Before she left with Avon, Cally said to Marlena, “It was much appreciated.”
Marlena looked thoughtfully after them.
In the corridor just outside his cabin, Vila had a momentary stunned look on his face. Corinne had come racing towards him, hugged him, thanked him and given him a kiss on the cheek. He could barely remember in which order it had occurred.
He wondered if someone had told her that this was a customary greeting between people from Earth. Vila certainly hoped not.
He asked with amazement, "What was that for?"
"You and your friends are wonderful!" she said breathlessly as if she had raced in from somewhere. "I was watching on a vid monitor one of the engineers was nice enough to set up for me."
That certainly pricked Vila's ears up. "Which engineer?" He thought he should start keeping track of who else was being nice to Corinne other than him. Vila was trying to be realistic. Corinne was a beautiful woman and he didn't want to be ignorant of the competition.
He knew he wasn't the most handsome man on the ship and his physique was hardly anything to boast about. Being a Delta most of his life, he was used to how others viewed him and despite his best efforts, it had determined how he saw himself. So he needed all the advantages he could get.
Corinne reacted in surprise at the unexpected tone in his voice. Her face turned into a worried frown. "Did I do something wrong? I wasn't trying to take up his time."
The suspicion on Vila's face softened. "No no. You didn't do anything wrong. I just wanted to make sure that…never mind. You don't have to thank me. The Commander was the brave one."
"Yes! She was magnificent! And so were you!" There was a radiant smile on her face. "You were all so brave and you care about people."
For a moment Vila thought she was going to kiss him again. Not that he would mind.
Corinne said, "I wish I could be like you."
Vila liked being thought of as brave and wonderful, especially by someone who was beautiful and he liked a lot. But for some reason, he felt he had to be truthful with her. "Well, to be honest, I didn't feel very brave. I was scared the whole time. My knees were knocking so hard, I'm sure everyone saw it."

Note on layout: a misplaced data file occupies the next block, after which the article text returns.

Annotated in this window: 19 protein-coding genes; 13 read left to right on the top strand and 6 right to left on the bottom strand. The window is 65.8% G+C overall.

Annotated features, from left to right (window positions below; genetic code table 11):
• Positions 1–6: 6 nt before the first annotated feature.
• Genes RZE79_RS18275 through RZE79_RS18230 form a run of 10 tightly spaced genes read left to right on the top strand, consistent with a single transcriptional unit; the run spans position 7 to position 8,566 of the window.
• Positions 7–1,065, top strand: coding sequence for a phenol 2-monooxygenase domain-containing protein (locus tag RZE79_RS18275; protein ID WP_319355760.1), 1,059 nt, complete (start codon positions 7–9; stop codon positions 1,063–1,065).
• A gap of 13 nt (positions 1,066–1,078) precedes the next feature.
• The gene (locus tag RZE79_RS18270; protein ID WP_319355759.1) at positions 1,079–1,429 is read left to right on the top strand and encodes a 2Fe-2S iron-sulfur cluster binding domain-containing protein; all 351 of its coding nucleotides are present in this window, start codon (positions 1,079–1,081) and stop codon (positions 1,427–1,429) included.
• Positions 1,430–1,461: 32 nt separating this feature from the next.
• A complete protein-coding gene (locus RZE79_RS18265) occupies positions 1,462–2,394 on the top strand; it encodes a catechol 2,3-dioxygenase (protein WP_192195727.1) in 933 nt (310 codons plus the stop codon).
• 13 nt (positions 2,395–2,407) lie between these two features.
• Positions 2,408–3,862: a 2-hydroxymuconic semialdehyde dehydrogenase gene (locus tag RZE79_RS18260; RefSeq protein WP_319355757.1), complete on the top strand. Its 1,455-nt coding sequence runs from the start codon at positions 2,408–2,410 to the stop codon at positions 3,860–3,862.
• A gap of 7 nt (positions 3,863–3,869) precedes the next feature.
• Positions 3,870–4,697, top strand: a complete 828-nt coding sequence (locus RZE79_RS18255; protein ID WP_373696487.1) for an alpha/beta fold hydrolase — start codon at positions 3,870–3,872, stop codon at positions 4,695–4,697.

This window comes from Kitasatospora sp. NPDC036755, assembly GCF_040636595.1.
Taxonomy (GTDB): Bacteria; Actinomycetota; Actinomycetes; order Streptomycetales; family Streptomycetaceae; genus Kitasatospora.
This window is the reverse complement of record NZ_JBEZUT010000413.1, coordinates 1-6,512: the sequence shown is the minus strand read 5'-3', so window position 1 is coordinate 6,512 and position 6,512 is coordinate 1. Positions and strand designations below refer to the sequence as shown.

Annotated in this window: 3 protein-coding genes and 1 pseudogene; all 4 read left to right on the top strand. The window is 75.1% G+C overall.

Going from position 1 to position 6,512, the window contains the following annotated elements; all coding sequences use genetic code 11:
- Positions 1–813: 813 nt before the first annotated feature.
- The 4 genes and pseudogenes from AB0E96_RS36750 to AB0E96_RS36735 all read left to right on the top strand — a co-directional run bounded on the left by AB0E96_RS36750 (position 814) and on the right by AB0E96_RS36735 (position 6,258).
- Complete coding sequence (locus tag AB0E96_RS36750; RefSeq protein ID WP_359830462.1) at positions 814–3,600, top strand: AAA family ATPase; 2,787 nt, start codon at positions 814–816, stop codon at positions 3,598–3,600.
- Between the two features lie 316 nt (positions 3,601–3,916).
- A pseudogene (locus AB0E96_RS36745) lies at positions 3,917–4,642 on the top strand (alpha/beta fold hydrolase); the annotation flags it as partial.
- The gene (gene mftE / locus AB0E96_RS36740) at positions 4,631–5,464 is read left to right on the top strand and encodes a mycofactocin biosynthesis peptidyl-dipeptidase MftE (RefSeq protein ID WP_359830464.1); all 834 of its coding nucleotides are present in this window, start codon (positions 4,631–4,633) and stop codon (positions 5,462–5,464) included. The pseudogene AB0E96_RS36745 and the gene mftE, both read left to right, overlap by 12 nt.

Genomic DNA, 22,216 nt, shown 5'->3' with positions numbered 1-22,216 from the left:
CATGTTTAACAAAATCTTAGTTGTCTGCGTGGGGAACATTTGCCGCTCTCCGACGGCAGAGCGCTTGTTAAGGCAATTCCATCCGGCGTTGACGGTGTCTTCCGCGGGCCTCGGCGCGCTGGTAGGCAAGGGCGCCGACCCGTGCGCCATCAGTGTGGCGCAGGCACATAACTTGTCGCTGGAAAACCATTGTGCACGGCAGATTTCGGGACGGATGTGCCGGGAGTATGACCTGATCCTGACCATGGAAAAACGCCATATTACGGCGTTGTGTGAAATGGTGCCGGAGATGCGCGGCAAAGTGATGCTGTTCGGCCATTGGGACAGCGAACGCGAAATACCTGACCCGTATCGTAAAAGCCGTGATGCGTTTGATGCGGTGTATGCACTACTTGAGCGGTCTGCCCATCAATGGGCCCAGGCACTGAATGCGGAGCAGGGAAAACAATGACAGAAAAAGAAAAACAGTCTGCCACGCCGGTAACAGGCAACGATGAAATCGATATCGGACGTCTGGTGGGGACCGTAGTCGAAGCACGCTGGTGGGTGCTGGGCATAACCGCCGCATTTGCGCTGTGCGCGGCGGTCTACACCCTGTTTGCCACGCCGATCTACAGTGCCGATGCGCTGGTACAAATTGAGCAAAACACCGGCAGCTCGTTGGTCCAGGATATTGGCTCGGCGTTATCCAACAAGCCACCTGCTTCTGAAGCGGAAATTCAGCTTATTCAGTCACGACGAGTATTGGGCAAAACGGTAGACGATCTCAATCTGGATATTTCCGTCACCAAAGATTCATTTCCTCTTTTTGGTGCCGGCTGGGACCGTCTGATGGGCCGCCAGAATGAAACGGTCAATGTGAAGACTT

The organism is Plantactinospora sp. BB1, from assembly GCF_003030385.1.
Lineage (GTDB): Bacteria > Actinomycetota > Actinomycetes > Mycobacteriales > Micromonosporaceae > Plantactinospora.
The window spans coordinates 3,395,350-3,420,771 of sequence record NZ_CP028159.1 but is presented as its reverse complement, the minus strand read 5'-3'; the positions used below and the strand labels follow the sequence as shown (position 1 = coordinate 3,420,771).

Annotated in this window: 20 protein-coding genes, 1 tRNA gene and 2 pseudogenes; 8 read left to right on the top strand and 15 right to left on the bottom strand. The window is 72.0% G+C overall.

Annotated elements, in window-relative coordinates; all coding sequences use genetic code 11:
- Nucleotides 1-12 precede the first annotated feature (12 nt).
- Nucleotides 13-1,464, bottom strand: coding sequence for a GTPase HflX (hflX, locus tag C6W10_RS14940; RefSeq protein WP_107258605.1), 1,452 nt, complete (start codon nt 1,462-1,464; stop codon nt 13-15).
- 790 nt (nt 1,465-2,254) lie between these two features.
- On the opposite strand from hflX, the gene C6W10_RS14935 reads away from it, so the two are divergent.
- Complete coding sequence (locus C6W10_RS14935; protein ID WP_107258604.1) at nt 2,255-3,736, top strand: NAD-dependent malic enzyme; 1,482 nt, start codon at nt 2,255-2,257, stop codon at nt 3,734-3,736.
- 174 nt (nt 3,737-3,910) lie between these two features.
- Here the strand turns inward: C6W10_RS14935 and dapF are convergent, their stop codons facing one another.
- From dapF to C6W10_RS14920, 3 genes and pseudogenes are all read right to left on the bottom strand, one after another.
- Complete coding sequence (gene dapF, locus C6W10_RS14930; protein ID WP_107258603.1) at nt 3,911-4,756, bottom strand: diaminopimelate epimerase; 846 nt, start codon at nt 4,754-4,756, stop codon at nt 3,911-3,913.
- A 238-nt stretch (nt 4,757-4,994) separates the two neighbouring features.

"But that makes you even more special. You're afraid. It takes a lot more courage to do what you did."
Vila disagreed. He didn't feel that what he did should be compared with what Reya had done. "What the Commander did was much more than I did. She was willing to die to help people who tortured her and wanted her dead. I just…couldn't leave them."
"You did it because they're your friends?"
"Well…yes." Until now, Vila hadn't realized that he was shivering. The stress and danger of what he had done on the planet was finally starting to catch up with him.
Corinne's eyes held warmth and then sharp concern as she asked, "What's wrong, Vila?"
"I…this happens sometimes when I've been too scared. It'll go away after I get some sleep."
Without warning Corinne hugged him again but this time she didn't let go. Her body felt warm and seemed to help somewhat. It was nice to have someone who cared enough to hug him when he needed it. He pushed her away gently. "You'd better go. Before…"
"Did I do something wrong again?" she asked with the uncertainty of an outworlder facing the customs of Earth for the first time.
"No. You do everything right. It's me that might do something…well…something that wouldn't be a good idea right now. I can't really explain." He hoped that Corinne wouldn't ask for more details.
Corinne looked disappointed and still concerned. “Are you sure you’re going to be alright?”
“Yes. I’ll be fine. Do you want to meet for breakfast? Not too early?"